Sadie is in a constant state of readiness called “fight or flight.” In frightening situations our primal response is to either stand and fight or run away. Sadie has chosen to run away from anything she perceives as difficult (math) or frightening (new).
She knows in her own mind that she is going to embarrass herself, look stupid in front of her peers, and/or disappoint her teacher and parents. The key to changing her attitude is to help her take small manageable risks and build confidence in her ability to succeed or fail.
Sometimes we are so intent on teaching our children how to succeed that we never mention what they are supposed to do if they fail. Sadie needs to know that she is still a good person, a good student and accepted by others even when she doesn’t do everything equally well. She needs to know how to tackle difficult tasks (math) and break them down into smaller components that she understands.
I didn’t mention Jake earlier, because we all know him. He’s the poster boy for a cocky or arrogant manner, the one who says, “I’m not going to learn and you can’t make me!” He may have a lot in common with Nick, who has his life figured out and doesn’t want to hear any other ideas. Or he may have been so hurt by someone or some experience that he doesn’t want to risk being vulnerable again.
He may be hiding a terrible secret, like the fact that he can’t read. Or he may be like Shawn, a student I encountered a few years ago. His mother was a principal, so Shawn thought he was above reproach. There are as many reasons for an arrogant manner as there are children, so it is often the most difficult attitude to change. But it is possible.
Bringing About Change
The key to changing the attitudes of children like Jake and Nick is to understand the child first, get to know the reasons behind their attitudes and then try to help them. This may require time, observation, infinite patience and even counseling. However, the results will benefit everyone involved.
Education is changing and evolving into something very different from the childhood experiences of today’s adults. We live in a world overflowing with information. We can no longer hope to teach our children one-tenth of what they need to know. Instead, we need to concentrate on developing students who know how to work with people, how to find information and how to get things done.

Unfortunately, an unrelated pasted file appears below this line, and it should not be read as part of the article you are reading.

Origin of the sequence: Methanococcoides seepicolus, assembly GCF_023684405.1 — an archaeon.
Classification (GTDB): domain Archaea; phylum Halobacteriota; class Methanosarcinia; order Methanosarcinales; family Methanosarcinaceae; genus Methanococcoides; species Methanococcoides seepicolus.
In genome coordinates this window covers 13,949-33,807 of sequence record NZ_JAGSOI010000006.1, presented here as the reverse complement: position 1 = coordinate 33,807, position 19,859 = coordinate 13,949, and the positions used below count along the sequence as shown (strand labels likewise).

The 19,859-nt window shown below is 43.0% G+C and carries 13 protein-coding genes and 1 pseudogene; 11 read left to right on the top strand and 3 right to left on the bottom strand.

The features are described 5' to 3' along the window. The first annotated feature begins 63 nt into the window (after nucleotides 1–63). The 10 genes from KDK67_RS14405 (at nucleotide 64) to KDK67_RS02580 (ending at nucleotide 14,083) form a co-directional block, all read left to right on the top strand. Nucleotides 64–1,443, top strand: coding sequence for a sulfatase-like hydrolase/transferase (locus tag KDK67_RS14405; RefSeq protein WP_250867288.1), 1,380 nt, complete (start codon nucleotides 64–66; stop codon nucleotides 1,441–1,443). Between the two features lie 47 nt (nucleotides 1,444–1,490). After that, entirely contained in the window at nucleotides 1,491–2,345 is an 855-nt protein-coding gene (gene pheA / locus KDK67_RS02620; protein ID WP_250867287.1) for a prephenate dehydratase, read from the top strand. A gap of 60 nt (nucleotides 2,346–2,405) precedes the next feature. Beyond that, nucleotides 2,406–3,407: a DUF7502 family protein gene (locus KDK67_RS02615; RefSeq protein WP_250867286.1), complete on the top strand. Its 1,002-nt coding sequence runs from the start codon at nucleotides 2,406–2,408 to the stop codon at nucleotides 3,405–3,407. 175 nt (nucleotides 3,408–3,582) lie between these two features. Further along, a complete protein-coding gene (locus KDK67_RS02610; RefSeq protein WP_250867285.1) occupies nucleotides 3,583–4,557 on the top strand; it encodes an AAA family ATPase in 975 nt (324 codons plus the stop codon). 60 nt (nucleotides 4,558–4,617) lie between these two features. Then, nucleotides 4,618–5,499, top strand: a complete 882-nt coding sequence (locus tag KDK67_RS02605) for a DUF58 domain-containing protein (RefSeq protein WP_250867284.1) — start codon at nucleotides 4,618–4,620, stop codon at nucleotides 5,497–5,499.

Students need to be cooperative, creative, inventive, understanding, willing to work, respectful of the rights of others and determined to succeed, even if success requires hard work and a change in their attitude. Attitude, not ability, is the real key to school success.
Mary E. Maurer is a teacher and parent. She writes frequently on educational issues.
The longer I live, the more I realize the impact of attitude on life. Attitude, to me, is more important than facts. It is more important than the past, than education, than money, than circumstances, than failures, than success, than what other people think or say or do. It is more important than appearance, giftedness or skill. It will make or break a company … a church … a home.
The remarkable thing is we have a choice every day regarding the attitude we will embrace for that day. We cannot change our past … we cannot change the fact that people will act in a certain way. We cannot change the inevitable.
The only thing we can do is play on the one string we do have, and that is our attitude. I am convinced that life is 10 percent what happens to me and 90 percent how I react to it. And so it is with you … we are in charge of our attitudes.
– Charles Swindoll, author of more than 25 best-selling books and Chancellor of Dallas Theological Seminary